Hodges, Kaat, Tiant Included Among Baseball Hall ‘Golden Era’ Candidates

Gil Hodges, Jim Kaat and Luis Tiant are among 10 players or executives from the era spanning 1947-72 that were nominated for induction into the Baseball Hall of Fame.

Players Ken Boyer, Minnie Minoso, Tony Oliva, Allie Reynolds and Ron Santo as well as executives Buzzie Bavasi and Charlie Finley also were named candidates for the Hall’s Golden Era ballot, which is the second of a three-year cycle considering contributors from different eras, according to a news release by the National Baseball Hall of Fame.

Candidates receiving votes on 75 percent of ballots cast by a 16-member committee will inducted to the Cooperstown, New York, Hall on July 22, joining electees from the Baseball Writers’ Association of America balloting.

Hodges, an eight-time All-Star in 18 Major League Baseball seasons, was a first baseman with the Brooklyn and Los Angeles Dodgers for 16 years before finishing his career with the New York Mets in 1963. He had a .273 career batting average with 370 home runs. Hodges later managed the 1969 Mets to their first World Series title.

Kaat pitched 25 seasons for six different teams, posting a 283-237 record and a 3.45 earned run average.

Tiant was a four-time 20-game winner in 19 seasons for six different teams, including eight years with the Boston Red Sox. He retired in 1982 with a 229-172 record and 3.30 ERA.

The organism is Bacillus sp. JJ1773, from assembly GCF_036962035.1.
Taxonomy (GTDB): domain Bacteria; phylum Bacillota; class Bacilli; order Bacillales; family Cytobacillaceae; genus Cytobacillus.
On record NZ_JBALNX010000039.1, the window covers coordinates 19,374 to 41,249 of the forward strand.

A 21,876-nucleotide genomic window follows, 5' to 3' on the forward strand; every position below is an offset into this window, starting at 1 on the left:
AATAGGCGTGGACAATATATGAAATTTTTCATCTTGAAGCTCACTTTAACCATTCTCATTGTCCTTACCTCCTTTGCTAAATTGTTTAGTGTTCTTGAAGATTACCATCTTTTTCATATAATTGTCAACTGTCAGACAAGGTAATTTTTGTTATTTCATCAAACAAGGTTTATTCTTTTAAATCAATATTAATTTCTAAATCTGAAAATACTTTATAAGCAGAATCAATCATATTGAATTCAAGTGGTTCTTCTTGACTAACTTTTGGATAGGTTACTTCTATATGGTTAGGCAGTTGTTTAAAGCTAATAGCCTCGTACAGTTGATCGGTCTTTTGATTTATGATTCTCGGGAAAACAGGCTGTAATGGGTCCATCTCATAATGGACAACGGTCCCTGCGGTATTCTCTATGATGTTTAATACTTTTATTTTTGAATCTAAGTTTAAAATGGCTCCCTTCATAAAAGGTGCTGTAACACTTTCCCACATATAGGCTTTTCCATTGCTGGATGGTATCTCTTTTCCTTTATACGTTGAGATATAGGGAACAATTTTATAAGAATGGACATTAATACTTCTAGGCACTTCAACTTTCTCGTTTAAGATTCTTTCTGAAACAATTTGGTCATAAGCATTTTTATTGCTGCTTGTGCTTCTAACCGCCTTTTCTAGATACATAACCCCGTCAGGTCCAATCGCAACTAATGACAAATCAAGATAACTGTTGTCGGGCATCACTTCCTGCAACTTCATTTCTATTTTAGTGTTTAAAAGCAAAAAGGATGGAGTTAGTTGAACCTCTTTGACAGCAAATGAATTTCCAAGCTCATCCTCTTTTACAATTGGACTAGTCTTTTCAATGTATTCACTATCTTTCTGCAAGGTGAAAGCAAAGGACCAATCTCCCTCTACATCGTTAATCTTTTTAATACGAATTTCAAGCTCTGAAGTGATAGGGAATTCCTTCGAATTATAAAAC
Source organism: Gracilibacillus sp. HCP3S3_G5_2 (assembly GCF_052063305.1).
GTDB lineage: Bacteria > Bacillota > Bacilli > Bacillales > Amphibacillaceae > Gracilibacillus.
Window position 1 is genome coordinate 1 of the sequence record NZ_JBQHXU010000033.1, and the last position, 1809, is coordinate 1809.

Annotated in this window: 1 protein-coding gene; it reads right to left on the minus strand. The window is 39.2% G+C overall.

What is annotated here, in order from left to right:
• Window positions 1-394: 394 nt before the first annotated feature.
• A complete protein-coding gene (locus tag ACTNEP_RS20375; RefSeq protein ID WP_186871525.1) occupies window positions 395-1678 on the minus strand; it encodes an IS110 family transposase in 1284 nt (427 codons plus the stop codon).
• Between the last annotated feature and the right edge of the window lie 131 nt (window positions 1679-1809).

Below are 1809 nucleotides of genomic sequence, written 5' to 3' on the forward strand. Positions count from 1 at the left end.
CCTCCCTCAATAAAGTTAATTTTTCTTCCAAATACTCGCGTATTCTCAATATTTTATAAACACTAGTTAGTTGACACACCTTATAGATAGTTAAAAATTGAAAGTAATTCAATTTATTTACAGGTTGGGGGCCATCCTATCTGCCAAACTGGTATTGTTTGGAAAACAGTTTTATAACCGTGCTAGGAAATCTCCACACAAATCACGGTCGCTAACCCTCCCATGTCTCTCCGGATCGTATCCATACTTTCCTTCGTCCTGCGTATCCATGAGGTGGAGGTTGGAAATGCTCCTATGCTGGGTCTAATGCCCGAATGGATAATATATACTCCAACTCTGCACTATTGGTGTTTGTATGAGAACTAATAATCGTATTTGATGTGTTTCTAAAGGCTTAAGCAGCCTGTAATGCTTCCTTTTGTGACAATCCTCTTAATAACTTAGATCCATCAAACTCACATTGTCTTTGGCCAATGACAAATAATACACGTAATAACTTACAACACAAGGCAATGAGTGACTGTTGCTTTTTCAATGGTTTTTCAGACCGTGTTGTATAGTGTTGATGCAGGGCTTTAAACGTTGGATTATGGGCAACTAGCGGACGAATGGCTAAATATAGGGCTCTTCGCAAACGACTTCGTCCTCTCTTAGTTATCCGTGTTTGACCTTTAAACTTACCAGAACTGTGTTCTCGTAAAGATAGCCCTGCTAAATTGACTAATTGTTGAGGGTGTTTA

Reynolds played eight of his 13 seasons with the New York Yankees, pitching on six World Series championship teams over a seven-year span. He went 7-2 with four saves and a 2.79 ERA in 15 World Series games. He was 182-107 for his career.

Boyer, the 1964 National League Most Valuable Player, was a seven-time All-Star who played 11 of his 15 seasons with the St. Louis Cardinals.

Minnie Minoso

Cuba’s Minoso played 12 of his 17 seasons with the Chicago White Sox. The outfielder was named an All-Star seven times, posting a .298 career batting average with 186 home runs. He played in every decade from the 1940s through the 1980s.

Oliva, an outfielder, won three batting titles in 15 seasons for the Minnesota Twins, retiring in 1976 with a .304 career batting average and 220 home runs.

Santo was a nine-time All-Star who hit 342 home runs in 15 seasons for the White Sox and Chicago Cubs.

Bavasi was the Dodgers’ general manager from 1951-67, leading the club to four World Series titles and eight pennants, and Finley owned the Kansas City/Oakland Athletics from 1960-1980, winning three World Series titles.

Balloting will take place during baseball’s winter meetings Dec. 4-5 in Dallas.

The Golden era is the second of a three-year cycle of consideration for the sport’s three different eras. The others are Pre-Integration (1871-1946), which will be considered in 2012, followed by Expansion (1973-present) in 2013.

To contact the reporter on this story: Mason Levinson in New York at mlevinson@bloomberg.net.

To contact the editor responsible for this story: Michael Sillup at msillup@bloomberg.net.

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